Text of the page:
When I was browsing the WeE-book selections, Easy Fundraising for Homeschool Organizations caught my attention. I had just come from a co-op planning meeting where we had come up with several speakers we’d like to book, but the question always arose: “How do we pay the speaking fee?” That led the conversation to wishlists of equipment and supplies we could keep at the church for our meetings and how could we afford them. Perhaps this book would provide some answers. I was also curious about the more technical aspects of fundraising—I was an accountant for large non-profit organization for the last 13 years (think of little girls selling baked goods door-to-door).
There is a lot of ground for this little e-book to cover—fundraising ideas, tax implications, reporting, legal issues, etc. The author relies on several links to direct you to websites where you can do more research on your own (I would consider the additional research essential). You should note that one of her links to Homeschoolcpa.com does not work—the “c” is left out of the embedded link even though it appears in the text.
I was pleasantly surprised to learn homeschool organizations can qualify for coupon and reward programs I would have thought were limited to schools. This will be one of the first things I share with my co-op ladies next month. How great that our group can benefit from the shopping I have to do anyway. A further step would be to set up an affiliate program where the group can benefit from other people’s shopping. Both ideas are covered well with links to established programs.
Another topic involves soliciting donations. The author mentions that it’s very helpful to obtain 501c3 status so donors can deduct their contributions. I would suggest that it’s almost mandatory if you want to deal with national corporations. In my old job we were constantly receiving monetary grants from corporations and having to issue checks to pass the funds on to the troops because the council had the 501c3 designations and the troops did not. The article does not mention how much time and effort is involved in obtaining the status (setting up a board of directors, establishing bylaws, annual reporting) which I believe puts it out of consideration for most parents. We have enough trouble fitting housework, schooltime, and church activities into our schedule. It may be possible to receive merchandise from these corporations without the 501c3 status, or perhaps you can deal with “mom and pop” stores or individuals who do not care about charitable deductions.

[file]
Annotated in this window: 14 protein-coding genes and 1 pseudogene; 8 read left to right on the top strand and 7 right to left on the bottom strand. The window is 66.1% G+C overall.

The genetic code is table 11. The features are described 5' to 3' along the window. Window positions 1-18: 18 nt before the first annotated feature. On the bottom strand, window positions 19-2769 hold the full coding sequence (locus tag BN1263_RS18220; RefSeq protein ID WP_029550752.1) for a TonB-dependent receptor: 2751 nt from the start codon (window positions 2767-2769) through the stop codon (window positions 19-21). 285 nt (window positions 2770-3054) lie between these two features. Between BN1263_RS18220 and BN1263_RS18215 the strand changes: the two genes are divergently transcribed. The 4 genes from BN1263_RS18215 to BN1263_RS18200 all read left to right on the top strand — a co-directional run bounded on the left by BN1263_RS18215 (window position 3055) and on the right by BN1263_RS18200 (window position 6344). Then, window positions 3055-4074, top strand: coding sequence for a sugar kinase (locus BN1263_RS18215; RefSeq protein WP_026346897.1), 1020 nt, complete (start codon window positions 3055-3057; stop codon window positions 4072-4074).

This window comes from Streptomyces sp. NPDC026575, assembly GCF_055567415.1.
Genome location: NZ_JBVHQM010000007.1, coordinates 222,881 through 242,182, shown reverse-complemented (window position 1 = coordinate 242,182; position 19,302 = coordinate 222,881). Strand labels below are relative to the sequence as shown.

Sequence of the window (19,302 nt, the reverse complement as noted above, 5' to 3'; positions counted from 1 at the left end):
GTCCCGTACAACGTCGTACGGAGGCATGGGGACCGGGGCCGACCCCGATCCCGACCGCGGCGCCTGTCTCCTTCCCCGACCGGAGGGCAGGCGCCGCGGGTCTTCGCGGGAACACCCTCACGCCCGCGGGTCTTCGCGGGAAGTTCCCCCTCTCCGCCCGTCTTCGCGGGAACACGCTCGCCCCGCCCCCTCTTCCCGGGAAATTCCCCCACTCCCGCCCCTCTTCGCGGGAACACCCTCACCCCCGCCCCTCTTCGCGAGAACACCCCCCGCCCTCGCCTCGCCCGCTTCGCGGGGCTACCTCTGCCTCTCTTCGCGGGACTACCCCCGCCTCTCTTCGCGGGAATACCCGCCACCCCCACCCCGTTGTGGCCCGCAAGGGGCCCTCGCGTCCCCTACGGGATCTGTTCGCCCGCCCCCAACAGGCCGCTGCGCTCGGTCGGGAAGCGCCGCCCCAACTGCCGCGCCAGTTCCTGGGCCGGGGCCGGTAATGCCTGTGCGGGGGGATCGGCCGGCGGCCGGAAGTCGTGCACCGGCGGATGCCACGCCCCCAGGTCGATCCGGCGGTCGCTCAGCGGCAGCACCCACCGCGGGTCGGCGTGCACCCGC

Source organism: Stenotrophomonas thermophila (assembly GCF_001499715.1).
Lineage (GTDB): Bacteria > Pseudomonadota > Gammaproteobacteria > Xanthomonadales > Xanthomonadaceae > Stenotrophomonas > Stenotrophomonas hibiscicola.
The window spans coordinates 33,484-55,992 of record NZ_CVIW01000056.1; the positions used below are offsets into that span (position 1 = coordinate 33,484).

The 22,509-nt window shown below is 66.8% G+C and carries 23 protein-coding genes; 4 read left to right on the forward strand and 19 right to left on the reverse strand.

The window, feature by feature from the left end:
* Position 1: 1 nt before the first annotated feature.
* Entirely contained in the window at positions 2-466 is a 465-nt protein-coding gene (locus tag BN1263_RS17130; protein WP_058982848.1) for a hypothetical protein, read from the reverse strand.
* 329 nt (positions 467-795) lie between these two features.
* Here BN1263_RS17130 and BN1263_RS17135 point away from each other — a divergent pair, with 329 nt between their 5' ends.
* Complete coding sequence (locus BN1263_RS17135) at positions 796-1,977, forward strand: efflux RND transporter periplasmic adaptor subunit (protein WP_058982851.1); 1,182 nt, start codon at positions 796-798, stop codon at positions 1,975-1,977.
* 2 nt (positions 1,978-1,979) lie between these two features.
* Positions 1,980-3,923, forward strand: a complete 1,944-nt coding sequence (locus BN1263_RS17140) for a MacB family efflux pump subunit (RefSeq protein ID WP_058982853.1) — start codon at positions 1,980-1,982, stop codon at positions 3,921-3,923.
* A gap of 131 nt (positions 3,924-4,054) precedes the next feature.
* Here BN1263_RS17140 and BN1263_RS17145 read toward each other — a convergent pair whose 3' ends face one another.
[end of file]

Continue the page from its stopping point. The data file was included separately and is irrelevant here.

Lastly, the WeE-book does mention reporting funds raised to the IRS. The few examples listed lead me to believe in most cases this is not necessary, but there is a link to IRS guidelines to investigate further. There is also a link to a website dealing with reporting requirements at a state level. There is no mention of other legalities that should be researched before undertaking a fundraiser. I understand that this is a brief e-book and the laws of individual states and municipalities is beyond the scope of its content, but I think there should have been a warning that further research is necessary. For example, a common fundraiser is to host a spaghetti supper or bake sale. In the state I moved from, there is new legislation requiring certified food handlers for these types of events. Is it worth the trouble for a member of the group to go through the certification process?